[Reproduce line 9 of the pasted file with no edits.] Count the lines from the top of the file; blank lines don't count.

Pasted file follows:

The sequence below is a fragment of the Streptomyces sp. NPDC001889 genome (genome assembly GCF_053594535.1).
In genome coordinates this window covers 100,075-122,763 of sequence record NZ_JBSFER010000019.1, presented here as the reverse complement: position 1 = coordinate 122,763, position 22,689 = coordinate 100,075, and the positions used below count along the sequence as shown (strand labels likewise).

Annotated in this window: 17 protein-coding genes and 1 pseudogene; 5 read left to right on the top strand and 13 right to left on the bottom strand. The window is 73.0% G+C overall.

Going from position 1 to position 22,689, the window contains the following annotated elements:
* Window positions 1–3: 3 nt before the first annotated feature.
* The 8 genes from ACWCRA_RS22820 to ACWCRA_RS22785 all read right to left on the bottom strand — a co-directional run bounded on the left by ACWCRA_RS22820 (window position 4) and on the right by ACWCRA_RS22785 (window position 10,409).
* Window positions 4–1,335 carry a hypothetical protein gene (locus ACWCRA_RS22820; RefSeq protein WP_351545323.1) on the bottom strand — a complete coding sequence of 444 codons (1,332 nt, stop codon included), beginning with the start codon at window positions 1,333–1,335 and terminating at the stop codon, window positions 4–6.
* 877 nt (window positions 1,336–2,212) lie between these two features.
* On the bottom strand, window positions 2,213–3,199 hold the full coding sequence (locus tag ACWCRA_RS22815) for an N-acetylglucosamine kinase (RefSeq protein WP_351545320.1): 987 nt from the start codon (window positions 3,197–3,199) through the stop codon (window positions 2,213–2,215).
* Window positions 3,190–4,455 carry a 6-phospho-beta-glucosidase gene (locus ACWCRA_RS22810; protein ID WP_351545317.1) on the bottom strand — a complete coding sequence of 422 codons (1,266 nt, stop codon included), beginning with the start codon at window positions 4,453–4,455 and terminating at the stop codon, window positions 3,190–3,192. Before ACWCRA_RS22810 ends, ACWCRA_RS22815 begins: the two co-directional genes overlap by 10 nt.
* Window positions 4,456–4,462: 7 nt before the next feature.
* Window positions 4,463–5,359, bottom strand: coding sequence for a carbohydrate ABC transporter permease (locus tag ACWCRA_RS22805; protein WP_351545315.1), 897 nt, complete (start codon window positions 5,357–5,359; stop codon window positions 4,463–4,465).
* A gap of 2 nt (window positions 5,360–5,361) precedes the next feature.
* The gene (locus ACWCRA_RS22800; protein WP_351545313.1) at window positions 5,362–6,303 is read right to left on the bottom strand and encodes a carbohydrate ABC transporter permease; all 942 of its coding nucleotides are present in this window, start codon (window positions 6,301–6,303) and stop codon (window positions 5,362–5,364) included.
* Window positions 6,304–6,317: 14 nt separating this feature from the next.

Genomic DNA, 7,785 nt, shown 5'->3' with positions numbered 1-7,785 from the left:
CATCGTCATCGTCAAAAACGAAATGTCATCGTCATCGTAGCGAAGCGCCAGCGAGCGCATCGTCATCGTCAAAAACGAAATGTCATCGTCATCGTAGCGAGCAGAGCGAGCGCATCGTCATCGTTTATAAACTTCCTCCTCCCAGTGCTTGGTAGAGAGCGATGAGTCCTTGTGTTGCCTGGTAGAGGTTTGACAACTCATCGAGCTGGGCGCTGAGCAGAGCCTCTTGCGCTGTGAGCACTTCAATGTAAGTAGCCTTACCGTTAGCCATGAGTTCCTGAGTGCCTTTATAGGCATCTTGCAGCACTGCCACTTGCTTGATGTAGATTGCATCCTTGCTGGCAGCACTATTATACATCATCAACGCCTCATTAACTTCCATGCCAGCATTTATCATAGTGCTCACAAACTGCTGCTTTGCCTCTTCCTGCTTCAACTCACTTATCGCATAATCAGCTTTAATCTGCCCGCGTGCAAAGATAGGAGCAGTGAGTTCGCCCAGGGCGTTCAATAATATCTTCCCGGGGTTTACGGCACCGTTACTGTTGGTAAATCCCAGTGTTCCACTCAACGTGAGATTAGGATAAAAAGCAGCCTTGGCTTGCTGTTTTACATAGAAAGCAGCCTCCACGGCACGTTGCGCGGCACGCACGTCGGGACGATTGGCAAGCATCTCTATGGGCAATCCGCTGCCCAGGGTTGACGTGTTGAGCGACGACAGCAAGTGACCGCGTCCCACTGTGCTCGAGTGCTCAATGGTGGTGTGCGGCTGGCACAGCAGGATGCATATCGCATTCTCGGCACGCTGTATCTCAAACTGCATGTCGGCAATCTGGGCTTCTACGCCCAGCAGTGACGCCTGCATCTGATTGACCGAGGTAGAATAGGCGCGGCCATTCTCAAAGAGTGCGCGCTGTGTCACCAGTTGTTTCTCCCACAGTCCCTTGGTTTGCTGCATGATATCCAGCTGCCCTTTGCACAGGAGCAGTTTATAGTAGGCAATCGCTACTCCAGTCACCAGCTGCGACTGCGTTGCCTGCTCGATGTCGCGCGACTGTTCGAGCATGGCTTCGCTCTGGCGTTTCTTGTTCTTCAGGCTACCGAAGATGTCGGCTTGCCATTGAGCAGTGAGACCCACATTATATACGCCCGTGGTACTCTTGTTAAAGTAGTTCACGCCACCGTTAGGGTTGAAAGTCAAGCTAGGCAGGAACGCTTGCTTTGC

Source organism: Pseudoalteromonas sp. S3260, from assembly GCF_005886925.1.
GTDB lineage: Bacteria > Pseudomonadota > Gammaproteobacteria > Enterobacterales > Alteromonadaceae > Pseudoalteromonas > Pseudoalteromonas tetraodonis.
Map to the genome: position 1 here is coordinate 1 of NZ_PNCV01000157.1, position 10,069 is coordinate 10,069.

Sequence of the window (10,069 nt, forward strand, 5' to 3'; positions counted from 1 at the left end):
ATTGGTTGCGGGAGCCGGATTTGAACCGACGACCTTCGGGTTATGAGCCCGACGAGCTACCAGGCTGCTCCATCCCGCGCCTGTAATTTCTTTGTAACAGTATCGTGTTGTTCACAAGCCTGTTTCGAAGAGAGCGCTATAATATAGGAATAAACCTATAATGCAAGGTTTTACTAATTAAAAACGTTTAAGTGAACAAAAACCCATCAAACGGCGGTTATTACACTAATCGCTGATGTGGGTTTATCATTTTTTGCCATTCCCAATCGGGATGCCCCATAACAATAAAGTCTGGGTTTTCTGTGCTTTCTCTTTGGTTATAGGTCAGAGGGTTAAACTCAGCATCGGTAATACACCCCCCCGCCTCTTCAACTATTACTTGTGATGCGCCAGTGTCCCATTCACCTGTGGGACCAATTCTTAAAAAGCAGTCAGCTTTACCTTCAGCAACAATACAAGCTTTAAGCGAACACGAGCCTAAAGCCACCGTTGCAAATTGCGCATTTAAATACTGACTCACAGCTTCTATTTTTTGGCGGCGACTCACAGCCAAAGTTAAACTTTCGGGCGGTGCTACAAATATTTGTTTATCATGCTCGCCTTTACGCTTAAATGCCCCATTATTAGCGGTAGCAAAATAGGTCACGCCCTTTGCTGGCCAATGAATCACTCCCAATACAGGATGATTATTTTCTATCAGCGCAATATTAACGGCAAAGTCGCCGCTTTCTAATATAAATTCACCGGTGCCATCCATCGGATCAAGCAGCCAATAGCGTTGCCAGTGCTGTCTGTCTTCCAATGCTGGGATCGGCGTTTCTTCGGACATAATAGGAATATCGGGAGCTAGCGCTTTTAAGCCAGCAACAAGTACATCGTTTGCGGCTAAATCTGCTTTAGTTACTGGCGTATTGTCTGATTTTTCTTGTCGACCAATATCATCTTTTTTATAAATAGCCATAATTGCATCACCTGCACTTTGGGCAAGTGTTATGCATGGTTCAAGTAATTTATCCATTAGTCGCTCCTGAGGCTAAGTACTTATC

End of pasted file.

* On the bottom strand, window positions 2,213–3,199 hold the full coding sequence (locus tag ACWCRA_RS22815) for an N-acetylglucosamine kinase (RefSeq protein WP_351545320.1): 987 nt from the start codon (window positions 3,197–3,199) through the stop codon (window positions 2,213–2,215).